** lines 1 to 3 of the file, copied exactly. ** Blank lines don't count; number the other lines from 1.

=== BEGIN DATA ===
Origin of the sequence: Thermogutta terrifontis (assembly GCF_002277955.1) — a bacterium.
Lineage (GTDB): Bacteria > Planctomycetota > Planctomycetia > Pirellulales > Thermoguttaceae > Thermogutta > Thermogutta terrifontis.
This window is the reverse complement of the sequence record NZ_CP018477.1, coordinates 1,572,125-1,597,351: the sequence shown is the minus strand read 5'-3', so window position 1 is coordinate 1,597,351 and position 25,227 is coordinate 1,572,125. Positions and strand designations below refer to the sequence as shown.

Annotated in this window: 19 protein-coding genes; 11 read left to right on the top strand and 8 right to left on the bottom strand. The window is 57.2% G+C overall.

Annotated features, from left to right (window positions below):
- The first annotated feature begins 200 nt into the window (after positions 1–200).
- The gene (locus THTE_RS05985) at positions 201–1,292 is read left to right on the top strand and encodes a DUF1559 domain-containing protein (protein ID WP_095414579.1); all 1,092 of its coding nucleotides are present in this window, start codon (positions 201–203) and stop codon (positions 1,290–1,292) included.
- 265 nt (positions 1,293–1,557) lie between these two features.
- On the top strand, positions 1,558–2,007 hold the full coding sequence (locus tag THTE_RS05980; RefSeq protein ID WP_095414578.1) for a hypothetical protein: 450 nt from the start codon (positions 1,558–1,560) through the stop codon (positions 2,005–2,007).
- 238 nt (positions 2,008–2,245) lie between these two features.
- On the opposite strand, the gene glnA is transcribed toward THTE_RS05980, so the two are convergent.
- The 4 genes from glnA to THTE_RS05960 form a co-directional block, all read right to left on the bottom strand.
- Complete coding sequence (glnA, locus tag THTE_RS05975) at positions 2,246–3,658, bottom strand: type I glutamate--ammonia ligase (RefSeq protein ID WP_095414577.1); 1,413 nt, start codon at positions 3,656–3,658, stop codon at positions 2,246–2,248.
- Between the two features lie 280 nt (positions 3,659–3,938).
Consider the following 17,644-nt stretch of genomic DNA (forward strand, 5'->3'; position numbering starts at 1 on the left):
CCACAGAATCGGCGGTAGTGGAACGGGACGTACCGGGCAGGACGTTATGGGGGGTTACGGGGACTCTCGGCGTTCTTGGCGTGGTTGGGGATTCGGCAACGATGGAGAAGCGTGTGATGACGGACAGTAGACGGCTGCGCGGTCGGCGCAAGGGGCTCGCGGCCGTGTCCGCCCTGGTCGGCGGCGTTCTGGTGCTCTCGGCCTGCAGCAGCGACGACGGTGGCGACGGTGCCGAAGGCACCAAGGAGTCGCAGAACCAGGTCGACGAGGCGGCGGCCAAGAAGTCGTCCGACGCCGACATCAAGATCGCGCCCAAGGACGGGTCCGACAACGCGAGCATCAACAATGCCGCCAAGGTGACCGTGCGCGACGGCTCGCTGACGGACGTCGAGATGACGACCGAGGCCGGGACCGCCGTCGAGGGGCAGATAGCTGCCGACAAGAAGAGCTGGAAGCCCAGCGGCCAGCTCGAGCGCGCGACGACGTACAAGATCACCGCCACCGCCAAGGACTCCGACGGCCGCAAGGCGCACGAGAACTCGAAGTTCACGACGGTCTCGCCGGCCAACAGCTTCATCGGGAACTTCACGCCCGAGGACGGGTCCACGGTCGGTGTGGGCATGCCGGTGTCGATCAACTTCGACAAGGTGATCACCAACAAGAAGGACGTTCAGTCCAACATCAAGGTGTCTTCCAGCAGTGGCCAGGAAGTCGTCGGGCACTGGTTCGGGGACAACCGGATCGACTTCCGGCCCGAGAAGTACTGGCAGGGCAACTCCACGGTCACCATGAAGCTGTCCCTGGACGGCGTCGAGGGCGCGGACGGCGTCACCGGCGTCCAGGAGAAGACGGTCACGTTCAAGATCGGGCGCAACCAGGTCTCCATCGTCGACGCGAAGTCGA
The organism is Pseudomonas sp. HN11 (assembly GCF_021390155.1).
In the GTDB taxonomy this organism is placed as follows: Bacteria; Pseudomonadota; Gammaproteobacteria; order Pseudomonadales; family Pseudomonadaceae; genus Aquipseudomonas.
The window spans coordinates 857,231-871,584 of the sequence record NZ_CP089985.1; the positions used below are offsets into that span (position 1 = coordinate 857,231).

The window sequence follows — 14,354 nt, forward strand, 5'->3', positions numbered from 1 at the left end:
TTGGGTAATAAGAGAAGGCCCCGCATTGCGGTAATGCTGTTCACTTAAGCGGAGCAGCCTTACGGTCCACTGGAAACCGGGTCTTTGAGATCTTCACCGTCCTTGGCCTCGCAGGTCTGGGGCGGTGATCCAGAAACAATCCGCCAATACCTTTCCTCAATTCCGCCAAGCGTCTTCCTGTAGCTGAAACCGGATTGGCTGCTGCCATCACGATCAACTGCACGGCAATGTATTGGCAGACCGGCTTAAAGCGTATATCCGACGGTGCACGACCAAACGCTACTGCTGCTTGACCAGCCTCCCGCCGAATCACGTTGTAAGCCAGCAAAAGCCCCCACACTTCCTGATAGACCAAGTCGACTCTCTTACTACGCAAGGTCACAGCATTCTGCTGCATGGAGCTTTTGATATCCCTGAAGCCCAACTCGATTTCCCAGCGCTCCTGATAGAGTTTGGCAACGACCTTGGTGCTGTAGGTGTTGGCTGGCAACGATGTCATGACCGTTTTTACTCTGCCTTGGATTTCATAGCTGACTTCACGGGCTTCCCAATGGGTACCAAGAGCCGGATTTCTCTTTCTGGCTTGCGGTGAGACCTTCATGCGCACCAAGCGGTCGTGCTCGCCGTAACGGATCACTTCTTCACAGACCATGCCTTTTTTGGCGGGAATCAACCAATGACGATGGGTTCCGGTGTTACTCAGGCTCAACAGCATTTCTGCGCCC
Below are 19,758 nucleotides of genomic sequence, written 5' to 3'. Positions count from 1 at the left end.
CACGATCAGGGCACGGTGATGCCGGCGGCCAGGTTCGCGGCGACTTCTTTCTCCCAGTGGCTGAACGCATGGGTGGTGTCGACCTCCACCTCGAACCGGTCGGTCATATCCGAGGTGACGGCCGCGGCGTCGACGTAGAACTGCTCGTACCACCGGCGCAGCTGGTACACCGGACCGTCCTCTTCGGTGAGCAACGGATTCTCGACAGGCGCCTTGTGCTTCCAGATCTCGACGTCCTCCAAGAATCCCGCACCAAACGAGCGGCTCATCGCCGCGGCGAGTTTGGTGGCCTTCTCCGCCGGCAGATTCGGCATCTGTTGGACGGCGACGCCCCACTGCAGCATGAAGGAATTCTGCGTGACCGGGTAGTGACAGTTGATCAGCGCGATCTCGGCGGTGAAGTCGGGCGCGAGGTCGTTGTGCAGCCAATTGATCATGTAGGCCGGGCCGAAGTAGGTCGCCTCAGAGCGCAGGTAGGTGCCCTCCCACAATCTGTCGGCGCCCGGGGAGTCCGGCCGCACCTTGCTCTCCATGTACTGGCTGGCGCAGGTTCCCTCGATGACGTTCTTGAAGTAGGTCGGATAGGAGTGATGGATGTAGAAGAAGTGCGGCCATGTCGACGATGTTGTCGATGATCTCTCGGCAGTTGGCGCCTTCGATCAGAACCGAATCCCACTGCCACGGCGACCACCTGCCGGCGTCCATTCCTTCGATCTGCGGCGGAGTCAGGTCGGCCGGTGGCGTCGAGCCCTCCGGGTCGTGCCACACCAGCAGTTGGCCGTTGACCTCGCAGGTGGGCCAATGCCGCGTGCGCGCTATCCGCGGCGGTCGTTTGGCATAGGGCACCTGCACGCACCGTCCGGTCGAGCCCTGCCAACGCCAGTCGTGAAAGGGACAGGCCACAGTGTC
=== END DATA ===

Origin of the sequence: Thermogutta terrifontis (assembly GCF_002277955.1) — a bacterium.
Lineage (GTDB): Bacteria > Planctomycetota > Planctomycetia > Pirellulales > Thermoguttaceae > Thermogutta > Thermogutta terrifontis.
This window is the reverse complement of the sequence record NZ_CP018477.1, coordinates 1,572,125-1,597,351: the sequence shown is the minus strand read 5'-3', so window position 1 is coordinate 1,597,351 and position 25,227 is coordinate 1,572,125. Positions and strand designations below refer to the sequence as shown.